What happened to the closest human probe ever to the sun at 34.7 million degrees Celsius?

On August 12, 2018, the Parker Solar Probe left our blue home planet, Earth, on a NASA spacecraft headed for the Sun to reveal more of our sun's mysteries!

During the mission, the unmanned spacecraft will primarily examine the outer atmosphere of our home planet, known as the corona. So the overall goals include studying the energy flow in the corona, accelerating the solar wind, analyzing plasma in the sun's magnetic field, and studying the background mechanisms that generate this phenomenon to accelerate and transport energy-rich particles. The Parker Solar Probe did what no other spacecraft could. It went head-to-head with the sun 39bet-xsmb-xổ số tây ninh-xổ số binh phước-xổ số binh dương-xổ số đồng nai.

The Parker Solar Probe has now crossed the ominous boundary with the sun's atmosphere known as the Alpha critical plane, which is the region where plasmonic material still exists, connected to our central host star. The constant flow of plasma from the sun is in turn called the solar wind. In a second, the sun ejects about a million tons of plasma, a stream of charged particles that sits at the ominous boundary between the corona and the solar wind and is still the subject of research.

However, parker solar probe during a mission to earth transmission data show that it has successfully crossed the alpha critical level, and the corona plasma contact associated with the sun still, this is almost for us can become intimate contact with the ground of the observer and the sun, but only in the case of a total solar eclipse, the spacecraft to check the magnetic field and particle. There is no doubt that touching the sun marks an absolute milestone in modern space exploration. On the one hand, the remarkable achievements of the Parker Solar Probe will help us learn more about the Sun and its impact on surrounding systems, and in addition, the information gathered can be used to learn more about stars elsewhere in the universe.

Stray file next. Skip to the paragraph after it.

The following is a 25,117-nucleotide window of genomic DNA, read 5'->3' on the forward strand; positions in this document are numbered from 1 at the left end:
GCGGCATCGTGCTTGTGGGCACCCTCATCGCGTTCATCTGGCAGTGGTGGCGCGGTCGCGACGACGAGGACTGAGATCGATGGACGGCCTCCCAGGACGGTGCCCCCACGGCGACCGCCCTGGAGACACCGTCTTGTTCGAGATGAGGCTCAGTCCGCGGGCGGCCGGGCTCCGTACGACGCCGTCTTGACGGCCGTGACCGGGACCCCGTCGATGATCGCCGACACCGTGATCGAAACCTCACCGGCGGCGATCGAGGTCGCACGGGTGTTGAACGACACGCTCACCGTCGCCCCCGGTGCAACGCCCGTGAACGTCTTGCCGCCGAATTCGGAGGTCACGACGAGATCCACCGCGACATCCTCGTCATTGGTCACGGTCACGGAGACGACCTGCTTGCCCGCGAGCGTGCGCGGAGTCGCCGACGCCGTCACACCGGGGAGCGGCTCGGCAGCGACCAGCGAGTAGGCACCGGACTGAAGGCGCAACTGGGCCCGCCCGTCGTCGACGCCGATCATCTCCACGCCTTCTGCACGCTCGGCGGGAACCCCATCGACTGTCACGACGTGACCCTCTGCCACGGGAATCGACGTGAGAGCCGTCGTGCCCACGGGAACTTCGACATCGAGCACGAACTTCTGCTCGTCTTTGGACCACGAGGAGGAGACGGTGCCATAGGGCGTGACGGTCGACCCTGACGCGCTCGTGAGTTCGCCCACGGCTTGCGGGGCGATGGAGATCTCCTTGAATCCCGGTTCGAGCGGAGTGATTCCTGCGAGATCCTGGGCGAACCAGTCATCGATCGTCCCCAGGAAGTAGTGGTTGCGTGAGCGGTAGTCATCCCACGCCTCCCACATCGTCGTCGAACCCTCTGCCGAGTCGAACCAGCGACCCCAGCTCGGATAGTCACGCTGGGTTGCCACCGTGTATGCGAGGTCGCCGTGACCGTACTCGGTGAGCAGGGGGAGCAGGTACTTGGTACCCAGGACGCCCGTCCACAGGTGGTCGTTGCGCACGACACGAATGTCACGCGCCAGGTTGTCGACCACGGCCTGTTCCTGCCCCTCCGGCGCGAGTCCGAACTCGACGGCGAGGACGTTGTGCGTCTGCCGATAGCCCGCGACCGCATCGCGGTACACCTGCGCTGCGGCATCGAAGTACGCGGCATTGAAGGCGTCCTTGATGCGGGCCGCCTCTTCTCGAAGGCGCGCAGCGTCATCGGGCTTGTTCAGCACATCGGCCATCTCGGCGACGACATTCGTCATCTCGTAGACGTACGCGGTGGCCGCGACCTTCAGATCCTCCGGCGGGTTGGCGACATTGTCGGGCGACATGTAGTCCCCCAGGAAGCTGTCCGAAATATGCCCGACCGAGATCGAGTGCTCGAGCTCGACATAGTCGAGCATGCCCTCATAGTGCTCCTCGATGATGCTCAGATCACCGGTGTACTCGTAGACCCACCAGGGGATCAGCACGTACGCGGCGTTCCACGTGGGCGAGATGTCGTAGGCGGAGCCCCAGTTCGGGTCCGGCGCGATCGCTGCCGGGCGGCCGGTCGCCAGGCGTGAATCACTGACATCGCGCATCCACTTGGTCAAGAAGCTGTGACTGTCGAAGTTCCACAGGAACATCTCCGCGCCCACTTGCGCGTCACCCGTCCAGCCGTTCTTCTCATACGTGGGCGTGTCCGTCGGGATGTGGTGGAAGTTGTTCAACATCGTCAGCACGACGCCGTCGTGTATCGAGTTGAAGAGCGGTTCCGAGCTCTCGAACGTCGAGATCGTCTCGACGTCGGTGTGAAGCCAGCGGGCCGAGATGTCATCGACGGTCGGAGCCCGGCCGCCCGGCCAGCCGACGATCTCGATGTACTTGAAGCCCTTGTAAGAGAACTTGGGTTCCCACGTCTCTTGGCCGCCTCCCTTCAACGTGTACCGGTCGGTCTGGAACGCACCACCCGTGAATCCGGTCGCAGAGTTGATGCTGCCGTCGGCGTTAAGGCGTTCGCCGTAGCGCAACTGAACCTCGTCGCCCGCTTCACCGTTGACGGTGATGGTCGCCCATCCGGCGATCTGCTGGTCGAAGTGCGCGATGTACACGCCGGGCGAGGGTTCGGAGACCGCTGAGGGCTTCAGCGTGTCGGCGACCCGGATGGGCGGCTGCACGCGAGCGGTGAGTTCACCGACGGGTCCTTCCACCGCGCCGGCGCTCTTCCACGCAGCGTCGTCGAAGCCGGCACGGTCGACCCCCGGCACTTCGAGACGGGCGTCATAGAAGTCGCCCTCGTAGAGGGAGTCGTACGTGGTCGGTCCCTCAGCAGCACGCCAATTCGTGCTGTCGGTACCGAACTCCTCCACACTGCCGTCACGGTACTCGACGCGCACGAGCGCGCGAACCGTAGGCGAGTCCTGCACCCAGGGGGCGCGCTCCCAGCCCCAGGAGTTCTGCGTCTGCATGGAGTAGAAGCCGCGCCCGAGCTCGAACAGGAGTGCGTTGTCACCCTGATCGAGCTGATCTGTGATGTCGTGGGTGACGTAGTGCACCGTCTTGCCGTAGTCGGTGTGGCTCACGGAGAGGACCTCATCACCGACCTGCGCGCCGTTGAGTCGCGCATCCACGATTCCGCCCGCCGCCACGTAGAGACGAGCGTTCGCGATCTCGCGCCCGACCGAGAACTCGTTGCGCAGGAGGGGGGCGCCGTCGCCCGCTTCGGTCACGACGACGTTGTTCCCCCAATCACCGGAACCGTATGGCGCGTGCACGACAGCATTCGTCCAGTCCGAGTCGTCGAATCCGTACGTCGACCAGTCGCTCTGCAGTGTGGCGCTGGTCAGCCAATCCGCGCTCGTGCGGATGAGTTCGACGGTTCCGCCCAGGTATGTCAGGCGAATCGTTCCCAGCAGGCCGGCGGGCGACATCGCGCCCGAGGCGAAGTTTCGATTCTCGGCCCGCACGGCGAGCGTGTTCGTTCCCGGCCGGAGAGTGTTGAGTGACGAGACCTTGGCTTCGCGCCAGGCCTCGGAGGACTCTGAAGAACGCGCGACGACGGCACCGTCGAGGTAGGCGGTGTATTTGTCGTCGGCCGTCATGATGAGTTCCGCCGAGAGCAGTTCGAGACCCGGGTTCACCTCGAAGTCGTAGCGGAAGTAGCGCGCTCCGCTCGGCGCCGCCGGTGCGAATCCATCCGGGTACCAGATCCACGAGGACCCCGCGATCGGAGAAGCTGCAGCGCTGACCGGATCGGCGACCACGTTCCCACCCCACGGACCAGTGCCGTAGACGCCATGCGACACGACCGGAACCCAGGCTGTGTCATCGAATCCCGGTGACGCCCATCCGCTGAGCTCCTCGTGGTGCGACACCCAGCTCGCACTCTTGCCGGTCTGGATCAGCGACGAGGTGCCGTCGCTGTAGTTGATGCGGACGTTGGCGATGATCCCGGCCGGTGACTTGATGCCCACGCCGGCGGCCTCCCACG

4235f9e609c82486977da894363feb60The Parker Solar probe proved it had a knack for breaking records just a few months after its launch. At the time, the NASA probe had come within 26.5 million miles of our host star. So the record set by Helios II in 1976 is history. For now, however, the spacecraft is history and it's already very close to the sun. It is currently in an elliptical orbit around our home star at a distance of about 4.9 million miles. It's clear that the Parker Solar Probe is moving and doing research in an area that can be described as extreme.

To put it gently, the probe will, in fact, pass through material with temperatures exceeding 34.7 million degrees Celsius during its journey. To ward off these anomalous conditions, the 7-ton spacecraft is outfitted with a 4.7-inch-thick carbon armor that will act as a heat shield during further missions planned for 2025. NASA employees wanted to first figure out why the corona is so much hotter than the sun's surface.

The data the Parker Solar Probe has collected about the interior of the sun's atmosphere has given us a better understanding of our close home planet. The probe has taken numerous pictures of the sun during its journey to the Sun, including images of the inner atmosphere taken from 16 million miles away. We were very impressed by these groundbreaking photos. We can identify in the photos what are called coronal streamers, or in other words, bright structures that form as magnetic activity increases. The bright spot we see in the image is Mercury. However, the dark spots do not have a galactic origin and are the result of background correction.

In 2025, the Parker Solar Probe will give us even more amazing results!

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